Apple’s major supplier Foxconn said a technical error occurred when hiring new recruits at a COVID-hit iPhone factory in China and apologised to workers after the company was rocked by fresh labour unrest.
Men smashed surveillance cameras and clashed with police as hundreds of workers protested at the world’s biggest iPhone plant in Zhengzhou city on Wednesday, in rare scenes of open dissent in China sparked by claims of overdue pay and frustration over severe COVID-19 restrictions.
Workers said on videos circulated on social media that they had been informed that Foxconn intended to delay bonus payments. Some workers also complained they were forced to share dormitories with colleagues who had tested positive for COVID.
“Our team has been looking into the matter and discovered a technical error occurred during the onboarding process,” Foxconn said in a statement, referring to the hiring of new workers.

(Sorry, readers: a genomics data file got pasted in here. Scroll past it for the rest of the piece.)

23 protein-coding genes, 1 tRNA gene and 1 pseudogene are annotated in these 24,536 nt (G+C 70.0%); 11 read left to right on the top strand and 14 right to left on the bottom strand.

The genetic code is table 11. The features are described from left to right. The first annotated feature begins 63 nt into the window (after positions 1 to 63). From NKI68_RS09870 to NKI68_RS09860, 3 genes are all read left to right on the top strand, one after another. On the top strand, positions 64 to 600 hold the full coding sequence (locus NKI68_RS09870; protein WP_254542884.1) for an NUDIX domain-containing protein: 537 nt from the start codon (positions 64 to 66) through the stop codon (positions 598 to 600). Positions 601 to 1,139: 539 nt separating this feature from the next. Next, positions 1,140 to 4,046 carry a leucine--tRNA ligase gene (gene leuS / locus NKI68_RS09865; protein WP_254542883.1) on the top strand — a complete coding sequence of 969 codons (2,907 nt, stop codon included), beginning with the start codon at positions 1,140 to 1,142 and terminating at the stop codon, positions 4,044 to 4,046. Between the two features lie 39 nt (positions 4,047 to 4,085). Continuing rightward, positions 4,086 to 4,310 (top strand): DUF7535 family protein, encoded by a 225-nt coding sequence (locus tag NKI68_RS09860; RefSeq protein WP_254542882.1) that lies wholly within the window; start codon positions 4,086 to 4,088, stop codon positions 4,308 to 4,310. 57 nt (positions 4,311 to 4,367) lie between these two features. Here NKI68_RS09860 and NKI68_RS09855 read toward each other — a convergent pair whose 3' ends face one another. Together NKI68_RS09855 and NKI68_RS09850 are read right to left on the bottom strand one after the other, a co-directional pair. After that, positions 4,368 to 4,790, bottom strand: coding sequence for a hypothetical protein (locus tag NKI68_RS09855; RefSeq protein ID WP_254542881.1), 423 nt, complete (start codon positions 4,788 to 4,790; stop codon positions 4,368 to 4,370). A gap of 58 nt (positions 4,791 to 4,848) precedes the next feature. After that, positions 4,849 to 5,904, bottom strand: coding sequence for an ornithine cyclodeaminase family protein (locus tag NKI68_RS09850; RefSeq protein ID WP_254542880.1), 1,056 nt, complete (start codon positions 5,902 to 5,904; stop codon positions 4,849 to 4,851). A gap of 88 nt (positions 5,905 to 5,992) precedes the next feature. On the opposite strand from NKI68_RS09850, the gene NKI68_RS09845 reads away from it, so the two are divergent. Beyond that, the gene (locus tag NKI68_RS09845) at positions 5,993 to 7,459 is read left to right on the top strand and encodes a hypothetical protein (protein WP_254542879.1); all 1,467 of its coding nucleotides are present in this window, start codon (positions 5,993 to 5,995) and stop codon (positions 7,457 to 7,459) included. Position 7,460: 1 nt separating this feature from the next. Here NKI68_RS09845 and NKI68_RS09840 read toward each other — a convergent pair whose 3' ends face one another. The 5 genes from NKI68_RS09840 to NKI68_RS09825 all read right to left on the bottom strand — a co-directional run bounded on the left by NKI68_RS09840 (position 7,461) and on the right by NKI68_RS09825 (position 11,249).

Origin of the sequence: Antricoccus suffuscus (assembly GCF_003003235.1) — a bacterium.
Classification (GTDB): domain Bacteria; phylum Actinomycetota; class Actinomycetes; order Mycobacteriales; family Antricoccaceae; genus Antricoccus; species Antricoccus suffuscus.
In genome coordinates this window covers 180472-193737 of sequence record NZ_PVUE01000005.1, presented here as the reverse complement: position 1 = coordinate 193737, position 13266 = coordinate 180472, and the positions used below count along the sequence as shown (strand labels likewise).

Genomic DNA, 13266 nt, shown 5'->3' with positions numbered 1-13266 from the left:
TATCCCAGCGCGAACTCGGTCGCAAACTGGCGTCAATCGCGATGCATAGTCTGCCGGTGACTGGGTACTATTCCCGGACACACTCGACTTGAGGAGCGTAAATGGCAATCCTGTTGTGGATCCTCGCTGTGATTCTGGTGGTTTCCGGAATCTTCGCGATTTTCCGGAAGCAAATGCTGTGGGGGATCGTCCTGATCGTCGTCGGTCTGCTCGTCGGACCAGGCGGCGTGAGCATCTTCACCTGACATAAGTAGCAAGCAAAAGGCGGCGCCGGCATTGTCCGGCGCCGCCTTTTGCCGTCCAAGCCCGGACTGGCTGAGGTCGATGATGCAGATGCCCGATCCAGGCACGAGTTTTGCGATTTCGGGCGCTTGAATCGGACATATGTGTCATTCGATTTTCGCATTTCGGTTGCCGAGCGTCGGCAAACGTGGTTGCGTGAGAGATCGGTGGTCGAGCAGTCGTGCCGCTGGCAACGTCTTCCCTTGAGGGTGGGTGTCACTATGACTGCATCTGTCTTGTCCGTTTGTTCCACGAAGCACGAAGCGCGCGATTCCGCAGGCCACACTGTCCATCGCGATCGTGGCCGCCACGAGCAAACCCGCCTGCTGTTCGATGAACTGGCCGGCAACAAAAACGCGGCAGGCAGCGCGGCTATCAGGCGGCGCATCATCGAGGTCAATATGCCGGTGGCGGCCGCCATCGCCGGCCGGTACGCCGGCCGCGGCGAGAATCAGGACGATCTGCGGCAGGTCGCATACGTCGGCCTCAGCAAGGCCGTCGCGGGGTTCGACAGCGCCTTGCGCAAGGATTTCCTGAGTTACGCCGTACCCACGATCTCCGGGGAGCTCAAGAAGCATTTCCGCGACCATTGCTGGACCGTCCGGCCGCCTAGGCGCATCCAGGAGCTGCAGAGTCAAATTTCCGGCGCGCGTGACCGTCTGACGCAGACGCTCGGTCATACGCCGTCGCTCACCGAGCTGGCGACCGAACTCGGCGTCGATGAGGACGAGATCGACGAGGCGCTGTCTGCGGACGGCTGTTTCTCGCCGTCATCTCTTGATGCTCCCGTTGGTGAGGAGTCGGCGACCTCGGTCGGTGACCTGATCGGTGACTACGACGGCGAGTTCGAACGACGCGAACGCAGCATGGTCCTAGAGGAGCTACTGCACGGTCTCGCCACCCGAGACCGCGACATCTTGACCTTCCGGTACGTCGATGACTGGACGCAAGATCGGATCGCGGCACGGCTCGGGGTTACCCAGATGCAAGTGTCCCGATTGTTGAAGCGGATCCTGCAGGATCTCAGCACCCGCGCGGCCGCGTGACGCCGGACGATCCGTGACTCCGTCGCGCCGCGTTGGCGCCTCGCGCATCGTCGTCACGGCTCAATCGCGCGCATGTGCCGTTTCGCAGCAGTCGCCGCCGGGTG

“We apologize for an input error in the computer system and guarantee that the actual pay is the same as agreed and the official recruitment posters.”
The Taiwanese company said it would respect the wishes of new recruits who wanted to resign and leave the factory campus, and would offer them “care subsidies”.
In the videos circulating online on Wednesday, some workers complained they were never sure if they would get meals while in quarantine at the sprawling industrial campus in central Henan province.
The Zhengzhou plant employs more than 200,000 people to make Apple devices including the iPhone 14 Pro and Pro Max.
Apple said it had staff at the factory and was “working closely with Foxconn to ensure their employees’ concerns are addressed”. The factory accounts for 70 percent of iPhone shipments globally.
Reuters earlier reported that iPhone output at the Zhengzhou factory could slump by as much as 30% in November following worker unrest last month, and that Foxconn aimed to resume full production there by the second half of the month.
Apple has warned it expects lower shipments of premium iPhone 14 models than previously anticipated. Wedbush Securities analyst Daniel Ives expects the shutdowns to cost Apple about $1 billion a week in lost iPhone sales.